Maximize
Bookmark

VX Heaven

Library Collection Sources Engines Constructors Simulators Utilities Links Forum

Code transformation and finite automatons

Z0mbie

[Back to index] [Comments]

There are such interesting object as finite automaton. This automaton has some internal states (just such variables), so when they changed, some action is performed. So, there is set of actions, and each action is performed when some automaton's state is changed to some specified value, and there are matrix(es), which defines state changes.

Here is simple task: to convert string like "1,3-7,9-100,105" into binary form. Lets consider implementation, based on finite automaton. Lets introduce single internal state S, and its values will be:

   0 - before first (before '-') number
   1 - inside of first number
   2 - before second (after '-') number
   3 - inside of second number
   4 - end of string (after last char)
   5 - syntax error

so, program will look as follows:

   c  - pointer to current character
   *c - current character's value
   A  - action #

   change   char   A  action:        situation:

   0-->1    0..9   1  l=*c-'0';      new pair, got digit
   0-->5   other                     new pair, got NOT a digit
   1-->0     ,     2  store(l,l);    single number, ends with ','
   1-->1    0..9   3  l=l*10+*c-'0'  adding new digit to first number
   1-->2     -                       two numbers, 1st one ends with '-'
   1-->4    eoln   2  store(l,l);    single number, ends with eoln
   1-->5   other                     unavailable char within first number
   2-->3    0..9   4  h=*c-'0';      two numbers, got digit after '-'
   2-->5   other                     two numbers, got NOT a digit after '-'
   3-->0     ,     5  store(l,h);    two numbers, ends with ','
   3-->3    0..9   6  h=h*10+*c-'0'; adding new digit to second number
   3-->4    eoln   5  store(l,h);    two number, ends with eoln
   3-->5   other                     unavailable char within first number
   4-->            7  exit();        eoln, all ok
   5-->            8  error();       syntax error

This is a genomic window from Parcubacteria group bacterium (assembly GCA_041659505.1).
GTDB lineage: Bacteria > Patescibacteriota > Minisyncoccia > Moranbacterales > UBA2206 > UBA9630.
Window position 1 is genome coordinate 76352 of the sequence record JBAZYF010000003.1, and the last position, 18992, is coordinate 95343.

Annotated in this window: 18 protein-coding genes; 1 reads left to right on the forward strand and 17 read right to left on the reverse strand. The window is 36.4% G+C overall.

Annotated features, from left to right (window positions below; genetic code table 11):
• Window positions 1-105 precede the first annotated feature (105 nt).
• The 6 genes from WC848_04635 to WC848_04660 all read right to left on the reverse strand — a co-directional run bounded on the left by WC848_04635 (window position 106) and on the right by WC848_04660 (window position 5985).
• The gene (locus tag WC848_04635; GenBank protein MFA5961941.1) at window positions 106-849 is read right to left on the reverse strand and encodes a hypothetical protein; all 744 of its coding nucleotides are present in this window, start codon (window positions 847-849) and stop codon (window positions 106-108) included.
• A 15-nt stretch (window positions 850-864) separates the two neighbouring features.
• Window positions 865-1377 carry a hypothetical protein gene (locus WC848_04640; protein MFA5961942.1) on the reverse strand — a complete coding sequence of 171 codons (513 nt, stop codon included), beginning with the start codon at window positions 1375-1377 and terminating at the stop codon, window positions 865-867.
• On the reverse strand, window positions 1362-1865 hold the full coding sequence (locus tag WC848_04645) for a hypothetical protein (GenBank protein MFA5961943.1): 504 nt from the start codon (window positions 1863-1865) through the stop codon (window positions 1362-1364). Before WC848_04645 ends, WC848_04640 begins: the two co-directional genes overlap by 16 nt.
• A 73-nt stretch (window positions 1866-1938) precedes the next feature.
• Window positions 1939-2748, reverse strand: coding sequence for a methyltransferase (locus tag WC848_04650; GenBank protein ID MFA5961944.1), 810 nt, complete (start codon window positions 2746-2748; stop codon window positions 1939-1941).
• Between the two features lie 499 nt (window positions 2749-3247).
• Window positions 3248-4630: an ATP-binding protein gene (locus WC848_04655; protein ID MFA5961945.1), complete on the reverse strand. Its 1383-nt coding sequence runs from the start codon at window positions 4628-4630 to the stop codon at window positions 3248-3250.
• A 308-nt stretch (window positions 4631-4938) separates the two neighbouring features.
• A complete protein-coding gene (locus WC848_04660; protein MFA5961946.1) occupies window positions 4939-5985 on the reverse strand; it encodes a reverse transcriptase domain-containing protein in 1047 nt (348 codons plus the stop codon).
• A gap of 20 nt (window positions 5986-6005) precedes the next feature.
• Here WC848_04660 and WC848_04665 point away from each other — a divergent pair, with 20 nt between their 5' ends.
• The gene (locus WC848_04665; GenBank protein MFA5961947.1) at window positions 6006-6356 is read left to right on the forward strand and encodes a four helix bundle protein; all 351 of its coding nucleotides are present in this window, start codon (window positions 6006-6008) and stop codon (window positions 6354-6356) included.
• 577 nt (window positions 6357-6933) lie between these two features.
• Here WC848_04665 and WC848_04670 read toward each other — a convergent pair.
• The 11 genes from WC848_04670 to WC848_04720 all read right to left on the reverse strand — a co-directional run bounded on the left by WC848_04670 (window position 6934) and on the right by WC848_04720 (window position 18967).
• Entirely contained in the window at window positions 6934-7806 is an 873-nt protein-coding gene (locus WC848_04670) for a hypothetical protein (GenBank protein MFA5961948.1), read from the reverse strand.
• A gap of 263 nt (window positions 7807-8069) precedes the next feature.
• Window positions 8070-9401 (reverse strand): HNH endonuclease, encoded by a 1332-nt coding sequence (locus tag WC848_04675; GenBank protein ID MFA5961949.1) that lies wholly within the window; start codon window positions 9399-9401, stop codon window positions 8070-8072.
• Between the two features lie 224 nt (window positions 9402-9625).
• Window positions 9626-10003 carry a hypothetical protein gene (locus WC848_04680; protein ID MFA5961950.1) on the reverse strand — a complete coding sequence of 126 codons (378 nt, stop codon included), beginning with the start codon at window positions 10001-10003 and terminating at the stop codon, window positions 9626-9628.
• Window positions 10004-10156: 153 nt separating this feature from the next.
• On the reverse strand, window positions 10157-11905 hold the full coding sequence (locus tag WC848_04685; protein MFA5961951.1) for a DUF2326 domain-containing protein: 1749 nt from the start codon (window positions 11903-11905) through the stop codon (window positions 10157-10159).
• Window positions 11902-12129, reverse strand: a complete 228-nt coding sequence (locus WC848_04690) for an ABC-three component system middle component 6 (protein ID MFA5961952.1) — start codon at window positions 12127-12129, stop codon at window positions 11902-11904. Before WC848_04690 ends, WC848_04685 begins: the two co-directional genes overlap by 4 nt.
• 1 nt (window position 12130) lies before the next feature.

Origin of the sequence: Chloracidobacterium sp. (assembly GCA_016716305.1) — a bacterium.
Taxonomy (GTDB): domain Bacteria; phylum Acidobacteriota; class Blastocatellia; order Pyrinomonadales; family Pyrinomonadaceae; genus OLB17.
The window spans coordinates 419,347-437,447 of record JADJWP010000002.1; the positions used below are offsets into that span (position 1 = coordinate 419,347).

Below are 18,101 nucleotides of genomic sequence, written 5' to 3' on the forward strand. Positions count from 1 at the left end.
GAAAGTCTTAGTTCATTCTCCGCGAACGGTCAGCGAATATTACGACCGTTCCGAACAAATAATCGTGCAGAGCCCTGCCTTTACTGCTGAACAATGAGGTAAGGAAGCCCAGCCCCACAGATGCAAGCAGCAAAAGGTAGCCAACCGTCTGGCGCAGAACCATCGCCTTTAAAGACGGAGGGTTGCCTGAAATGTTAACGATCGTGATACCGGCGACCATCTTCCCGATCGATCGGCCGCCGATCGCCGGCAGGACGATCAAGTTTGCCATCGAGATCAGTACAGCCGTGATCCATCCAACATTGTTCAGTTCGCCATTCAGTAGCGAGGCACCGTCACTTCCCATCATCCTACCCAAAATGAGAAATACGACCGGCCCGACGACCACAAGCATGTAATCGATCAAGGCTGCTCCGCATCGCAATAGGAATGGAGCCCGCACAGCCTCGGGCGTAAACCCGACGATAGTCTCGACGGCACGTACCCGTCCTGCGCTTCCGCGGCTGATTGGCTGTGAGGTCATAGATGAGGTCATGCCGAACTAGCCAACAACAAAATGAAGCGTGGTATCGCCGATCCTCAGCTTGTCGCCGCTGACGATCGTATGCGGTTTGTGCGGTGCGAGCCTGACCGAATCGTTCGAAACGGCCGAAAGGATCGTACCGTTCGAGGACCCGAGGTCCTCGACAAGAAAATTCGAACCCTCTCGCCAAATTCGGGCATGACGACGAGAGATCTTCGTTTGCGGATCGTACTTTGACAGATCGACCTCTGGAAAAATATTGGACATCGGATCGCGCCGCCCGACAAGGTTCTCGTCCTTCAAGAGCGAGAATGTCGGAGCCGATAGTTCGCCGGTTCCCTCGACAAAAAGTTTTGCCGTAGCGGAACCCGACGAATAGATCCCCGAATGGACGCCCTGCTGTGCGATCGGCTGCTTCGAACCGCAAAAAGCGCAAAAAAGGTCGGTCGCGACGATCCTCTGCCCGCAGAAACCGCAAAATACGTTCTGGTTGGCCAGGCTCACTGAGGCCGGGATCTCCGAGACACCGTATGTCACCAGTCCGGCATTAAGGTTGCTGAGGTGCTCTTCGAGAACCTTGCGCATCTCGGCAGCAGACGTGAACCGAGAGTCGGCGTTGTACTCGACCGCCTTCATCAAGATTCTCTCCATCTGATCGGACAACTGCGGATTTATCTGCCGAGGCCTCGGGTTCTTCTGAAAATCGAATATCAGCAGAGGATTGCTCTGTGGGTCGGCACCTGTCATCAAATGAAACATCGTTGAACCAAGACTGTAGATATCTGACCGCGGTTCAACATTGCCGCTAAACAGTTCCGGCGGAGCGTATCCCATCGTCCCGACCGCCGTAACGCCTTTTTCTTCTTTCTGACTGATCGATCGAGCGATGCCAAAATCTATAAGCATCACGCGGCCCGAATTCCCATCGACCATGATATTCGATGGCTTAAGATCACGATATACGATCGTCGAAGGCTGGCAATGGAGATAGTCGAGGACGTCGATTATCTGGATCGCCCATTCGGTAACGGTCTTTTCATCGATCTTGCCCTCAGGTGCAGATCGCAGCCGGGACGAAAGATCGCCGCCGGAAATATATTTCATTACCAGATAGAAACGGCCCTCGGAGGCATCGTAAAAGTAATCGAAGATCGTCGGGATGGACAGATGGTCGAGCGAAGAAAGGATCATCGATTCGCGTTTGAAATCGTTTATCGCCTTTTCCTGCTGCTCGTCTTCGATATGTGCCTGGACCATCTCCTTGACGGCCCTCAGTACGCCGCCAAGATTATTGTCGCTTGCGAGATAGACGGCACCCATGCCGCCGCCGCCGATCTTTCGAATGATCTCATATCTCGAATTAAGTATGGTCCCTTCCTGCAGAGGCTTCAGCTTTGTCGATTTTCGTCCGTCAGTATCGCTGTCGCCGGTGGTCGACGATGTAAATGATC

so, matrix which describes state changes and corresponding actions, will look as follows:

                      next state:
         c         0  1  2  3  4  5
         u s           action #:
         r t   0   -  1  -  -  -  2
         r a   1   3  4  5  -  3  2
         e t   2   -  -  -  6  -  2
         n e   3   7  -  -  8  7  2
         t     4   -  -  -  -  -  -
               5   -  -  -  -  -  -

Simple source in C will look as follows:

    int S = 0;
    char*c = "1,3-7,9-100,105";

    for(;;)
    {
      switch(S)
      {
        case 0:
                if ( isdigit(*c)  ) { S=1; l=*c-'0';      } else
                                    { S=5;                };
                break;
        case 1:
                if ( *c == ','    ) { S=0; store(l,l);    } else
                if ( isdigit(*c)  ) { S=1; l=l*10+*c-'0'; } else
                if ( *c == '-'    ) { S=2;                } else
                if ( *c == 0      ) { S=4; store(l,l);    } else
                                    { S=5;                };
                break;
        case 2:
                if ( isdigit(*c)  ) { S=3; h=*c-'0';      } else
                                    { S=5;                };
                break;
        case 3:
                if ( *c == ','    ) { S=0; store(l,h);    } else
                if ( isdigit(*c)  ) { S=3; h=h*10+*c-'0'; } else
                if ( *c == 0      ) { S=4; store(l,h);    } else
                                    { S=5;                };
                break;
        case 4:
                exit();